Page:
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    1. I'm writing a historical romance -- given all the knowledge of the period I imbibed while researching my dissertation on early 19th c British children's literature, the Regency seemed the right place for me. Fiction writing requires many different skills than literary analysis does, though, so it's taking me far longer to write (and revise, and revise!) than I had hoped it would do...

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  7. My partner respects my romantic novels reading, but he does not share it because he is not interested in the sexual or romantic relationship part. But he has read some romantic suspense and he enjoyed, and said something like 'it's very professionally written, the author knows the techniques to keep you involved in the story'.
    So I guess that -for biological or cultural reasons, I don't know- some themes do not interest men, that's it. Which is something wrong in them, not in us. Why are not interested in the expression of common human feelings?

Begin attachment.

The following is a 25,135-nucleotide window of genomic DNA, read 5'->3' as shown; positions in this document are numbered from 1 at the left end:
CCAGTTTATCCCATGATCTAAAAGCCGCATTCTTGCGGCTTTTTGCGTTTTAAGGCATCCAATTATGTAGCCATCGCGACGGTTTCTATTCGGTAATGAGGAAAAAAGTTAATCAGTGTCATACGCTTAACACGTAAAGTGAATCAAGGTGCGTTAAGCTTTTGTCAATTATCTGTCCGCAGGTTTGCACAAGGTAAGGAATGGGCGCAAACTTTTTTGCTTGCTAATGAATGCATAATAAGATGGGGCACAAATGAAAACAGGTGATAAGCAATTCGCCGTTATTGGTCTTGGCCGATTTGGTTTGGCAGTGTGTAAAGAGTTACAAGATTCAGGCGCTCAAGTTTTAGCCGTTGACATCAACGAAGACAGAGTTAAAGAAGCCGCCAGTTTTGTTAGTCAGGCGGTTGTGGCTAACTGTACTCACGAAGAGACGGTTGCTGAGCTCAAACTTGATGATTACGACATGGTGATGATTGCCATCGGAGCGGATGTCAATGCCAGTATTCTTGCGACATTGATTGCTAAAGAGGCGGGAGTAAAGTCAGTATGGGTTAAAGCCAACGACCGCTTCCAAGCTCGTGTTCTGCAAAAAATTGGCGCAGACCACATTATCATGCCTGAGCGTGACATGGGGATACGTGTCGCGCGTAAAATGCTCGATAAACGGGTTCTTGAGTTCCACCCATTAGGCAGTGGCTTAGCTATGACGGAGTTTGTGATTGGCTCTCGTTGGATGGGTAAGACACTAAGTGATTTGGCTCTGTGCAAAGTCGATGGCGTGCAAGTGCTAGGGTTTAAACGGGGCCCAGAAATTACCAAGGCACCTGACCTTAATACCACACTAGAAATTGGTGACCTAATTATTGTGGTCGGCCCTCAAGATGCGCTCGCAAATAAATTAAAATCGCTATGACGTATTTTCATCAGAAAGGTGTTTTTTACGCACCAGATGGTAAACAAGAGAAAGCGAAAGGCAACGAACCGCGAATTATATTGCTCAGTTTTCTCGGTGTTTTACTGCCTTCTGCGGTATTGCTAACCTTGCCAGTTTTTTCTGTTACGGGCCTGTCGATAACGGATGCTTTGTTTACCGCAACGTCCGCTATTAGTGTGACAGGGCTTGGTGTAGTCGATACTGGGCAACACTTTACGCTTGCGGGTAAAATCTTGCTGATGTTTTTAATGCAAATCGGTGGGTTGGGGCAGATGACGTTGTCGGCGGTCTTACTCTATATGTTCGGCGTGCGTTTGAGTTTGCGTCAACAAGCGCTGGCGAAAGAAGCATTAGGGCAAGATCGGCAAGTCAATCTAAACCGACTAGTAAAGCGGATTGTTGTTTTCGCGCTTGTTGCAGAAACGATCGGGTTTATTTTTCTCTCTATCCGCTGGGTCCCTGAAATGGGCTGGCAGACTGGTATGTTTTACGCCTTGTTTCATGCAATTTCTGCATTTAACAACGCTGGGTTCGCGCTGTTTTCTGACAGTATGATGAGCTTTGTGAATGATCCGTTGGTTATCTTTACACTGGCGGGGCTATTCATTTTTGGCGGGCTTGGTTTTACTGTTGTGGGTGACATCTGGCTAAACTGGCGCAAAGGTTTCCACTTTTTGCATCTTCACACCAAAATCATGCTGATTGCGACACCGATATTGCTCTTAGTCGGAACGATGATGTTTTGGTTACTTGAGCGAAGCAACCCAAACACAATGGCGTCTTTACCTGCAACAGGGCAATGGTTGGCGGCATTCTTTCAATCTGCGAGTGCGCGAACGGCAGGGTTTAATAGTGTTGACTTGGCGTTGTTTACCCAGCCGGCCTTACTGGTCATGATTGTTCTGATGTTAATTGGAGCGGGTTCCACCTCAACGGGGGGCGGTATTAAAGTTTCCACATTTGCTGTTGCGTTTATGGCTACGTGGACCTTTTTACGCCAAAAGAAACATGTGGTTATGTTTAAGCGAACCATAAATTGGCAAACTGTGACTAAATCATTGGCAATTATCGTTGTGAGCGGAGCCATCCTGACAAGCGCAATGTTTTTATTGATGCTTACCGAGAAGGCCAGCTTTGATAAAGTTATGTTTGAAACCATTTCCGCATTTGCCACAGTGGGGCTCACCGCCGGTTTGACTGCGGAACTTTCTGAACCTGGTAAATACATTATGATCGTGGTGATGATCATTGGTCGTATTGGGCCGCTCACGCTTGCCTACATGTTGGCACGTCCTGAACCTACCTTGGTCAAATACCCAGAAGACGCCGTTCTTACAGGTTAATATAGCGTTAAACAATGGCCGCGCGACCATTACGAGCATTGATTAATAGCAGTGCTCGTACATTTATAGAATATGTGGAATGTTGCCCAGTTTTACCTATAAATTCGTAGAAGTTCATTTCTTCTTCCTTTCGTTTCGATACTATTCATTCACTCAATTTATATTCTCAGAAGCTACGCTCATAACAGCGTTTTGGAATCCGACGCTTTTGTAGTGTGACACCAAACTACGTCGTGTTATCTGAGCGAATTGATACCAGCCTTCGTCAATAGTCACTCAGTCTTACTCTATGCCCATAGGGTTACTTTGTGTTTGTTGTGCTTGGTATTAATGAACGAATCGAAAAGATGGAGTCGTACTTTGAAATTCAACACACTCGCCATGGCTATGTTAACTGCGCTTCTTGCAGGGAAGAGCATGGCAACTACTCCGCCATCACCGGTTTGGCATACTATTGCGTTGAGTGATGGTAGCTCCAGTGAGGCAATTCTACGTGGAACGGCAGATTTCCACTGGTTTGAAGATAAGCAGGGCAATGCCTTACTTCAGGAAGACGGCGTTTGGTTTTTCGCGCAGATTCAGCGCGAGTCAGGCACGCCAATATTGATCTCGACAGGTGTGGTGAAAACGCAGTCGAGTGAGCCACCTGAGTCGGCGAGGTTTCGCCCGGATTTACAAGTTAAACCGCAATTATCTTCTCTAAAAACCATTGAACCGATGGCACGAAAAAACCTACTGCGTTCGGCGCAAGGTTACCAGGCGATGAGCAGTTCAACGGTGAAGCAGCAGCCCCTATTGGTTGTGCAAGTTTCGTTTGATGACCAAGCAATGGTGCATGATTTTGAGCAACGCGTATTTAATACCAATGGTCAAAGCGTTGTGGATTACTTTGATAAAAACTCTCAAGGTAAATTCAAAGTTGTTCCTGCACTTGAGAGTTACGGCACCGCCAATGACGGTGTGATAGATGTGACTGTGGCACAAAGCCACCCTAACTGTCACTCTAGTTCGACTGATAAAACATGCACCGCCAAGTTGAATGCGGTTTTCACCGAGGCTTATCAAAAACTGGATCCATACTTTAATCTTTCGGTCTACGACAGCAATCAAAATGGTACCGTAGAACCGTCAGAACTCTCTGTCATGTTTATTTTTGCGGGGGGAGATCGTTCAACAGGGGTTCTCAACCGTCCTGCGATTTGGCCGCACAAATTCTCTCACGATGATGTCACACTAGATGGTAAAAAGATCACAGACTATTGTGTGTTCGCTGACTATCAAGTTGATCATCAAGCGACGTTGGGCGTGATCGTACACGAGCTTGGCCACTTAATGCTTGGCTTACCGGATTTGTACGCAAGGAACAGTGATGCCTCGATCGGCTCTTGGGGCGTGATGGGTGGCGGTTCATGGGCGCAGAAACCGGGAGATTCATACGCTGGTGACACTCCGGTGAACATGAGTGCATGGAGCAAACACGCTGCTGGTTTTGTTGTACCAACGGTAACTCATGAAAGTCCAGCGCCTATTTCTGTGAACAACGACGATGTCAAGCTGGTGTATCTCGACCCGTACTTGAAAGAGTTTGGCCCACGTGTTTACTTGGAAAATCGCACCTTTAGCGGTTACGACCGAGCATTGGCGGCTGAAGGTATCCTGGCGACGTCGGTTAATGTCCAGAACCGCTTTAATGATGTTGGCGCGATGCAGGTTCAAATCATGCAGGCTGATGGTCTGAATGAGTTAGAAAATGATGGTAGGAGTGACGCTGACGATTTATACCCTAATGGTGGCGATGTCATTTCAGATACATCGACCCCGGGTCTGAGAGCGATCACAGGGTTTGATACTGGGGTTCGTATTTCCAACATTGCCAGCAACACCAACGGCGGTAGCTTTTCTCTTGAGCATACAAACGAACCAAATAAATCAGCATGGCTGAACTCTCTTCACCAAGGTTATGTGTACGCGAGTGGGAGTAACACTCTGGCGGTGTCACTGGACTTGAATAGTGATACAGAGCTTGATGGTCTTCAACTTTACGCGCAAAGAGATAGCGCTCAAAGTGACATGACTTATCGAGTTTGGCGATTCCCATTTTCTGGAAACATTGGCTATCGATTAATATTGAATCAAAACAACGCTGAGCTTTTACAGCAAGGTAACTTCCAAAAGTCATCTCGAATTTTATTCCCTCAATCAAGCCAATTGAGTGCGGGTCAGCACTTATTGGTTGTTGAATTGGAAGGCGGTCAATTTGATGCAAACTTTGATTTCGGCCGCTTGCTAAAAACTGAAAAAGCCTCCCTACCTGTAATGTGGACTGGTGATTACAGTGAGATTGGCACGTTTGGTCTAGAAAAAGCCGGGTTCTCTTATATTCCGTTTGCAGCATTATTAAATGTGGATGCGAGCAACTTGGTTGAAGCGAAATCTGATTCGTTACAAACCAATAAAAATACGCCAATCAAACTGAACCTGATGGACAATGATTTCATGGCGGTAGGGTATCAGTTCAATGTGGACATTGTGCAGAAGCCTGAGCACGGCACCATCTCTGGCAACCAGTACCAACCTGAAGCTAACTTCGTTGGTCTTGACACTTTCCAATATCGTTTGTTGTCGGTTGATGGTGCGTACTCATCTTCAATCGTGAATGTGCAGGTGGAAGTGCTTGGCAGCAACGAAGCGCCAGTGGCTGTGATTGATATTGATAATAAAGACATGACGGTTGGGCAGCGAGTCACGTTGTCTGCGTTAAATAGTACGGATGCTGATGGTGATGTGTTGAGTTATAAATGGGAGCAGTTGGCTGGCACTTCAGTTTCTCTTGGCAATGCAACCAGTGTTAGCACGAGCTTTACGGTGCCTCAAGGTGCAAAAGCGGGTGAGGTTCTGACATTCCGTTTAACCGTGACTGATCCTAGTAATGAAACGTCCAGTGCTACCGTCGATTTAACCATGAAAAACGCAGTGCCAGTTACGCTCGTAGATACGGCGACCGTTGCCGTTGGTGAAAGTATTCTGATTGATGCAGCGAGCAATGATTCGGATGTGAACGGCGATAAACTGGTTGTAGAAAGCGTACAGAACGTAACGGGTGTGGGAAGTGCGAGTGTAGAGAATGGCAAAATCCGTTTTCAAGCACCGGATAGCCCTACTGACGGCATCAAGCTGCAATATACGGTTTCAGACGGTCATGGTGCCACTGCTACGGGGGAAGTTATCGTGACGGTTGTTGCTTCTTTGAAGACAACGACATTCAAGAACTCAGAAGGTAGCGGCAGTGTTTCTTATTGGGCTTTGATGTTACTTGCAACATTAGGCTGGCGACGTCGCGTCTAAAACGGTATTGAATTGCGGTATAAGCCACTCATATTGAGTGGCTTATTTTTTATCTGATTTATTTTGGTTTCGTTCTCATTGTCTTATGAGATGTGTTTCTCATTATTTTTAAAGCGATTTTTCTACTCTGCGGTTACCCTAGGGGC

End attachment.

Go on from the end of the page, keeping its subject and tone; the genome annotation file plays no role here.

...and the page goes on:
And certainly they will not be caught dead with such covers on their hands. Really, we do not realize how 'turning off' those covers are.
    But, in general, I think they don't consider 'our little novels are unworthy'. What I can't understand is why there are women that do not even give them a try.
    The problem I've got is choosing romance novels good enough for those non-romantic readers. I mean, imagine you are not interested in sci-fi. You don't want to lose your time in something you're not interested in. But you could probably enjoy your time reading a good sci-fi book if it's the best of the genre.
    So, the problem is what book recommend. And there are very few books I would recommend. Flowers from the Storm is certainly the first that comes to my mind. I'd add 'Morning Glory' (Spencer), 'Lethal' or 'Envy' (S. Brown) or 'Dream Man' (L. Howard), 'It had to be you (SEP) or 'True Confessions' (Gibson) depending of the kind of reader.

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    1. Joane:

      Thanks for sharing your thoughts. What is it about the books you do feel comfortable recommending to non-romance readers that you think makes them "the best of the genre"?

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    2. I think Flowers... and Morning Glory have both of them a literary quality: ambition in the plot, put a lot of care in the style , there's psychological depth in the portrait of the characters.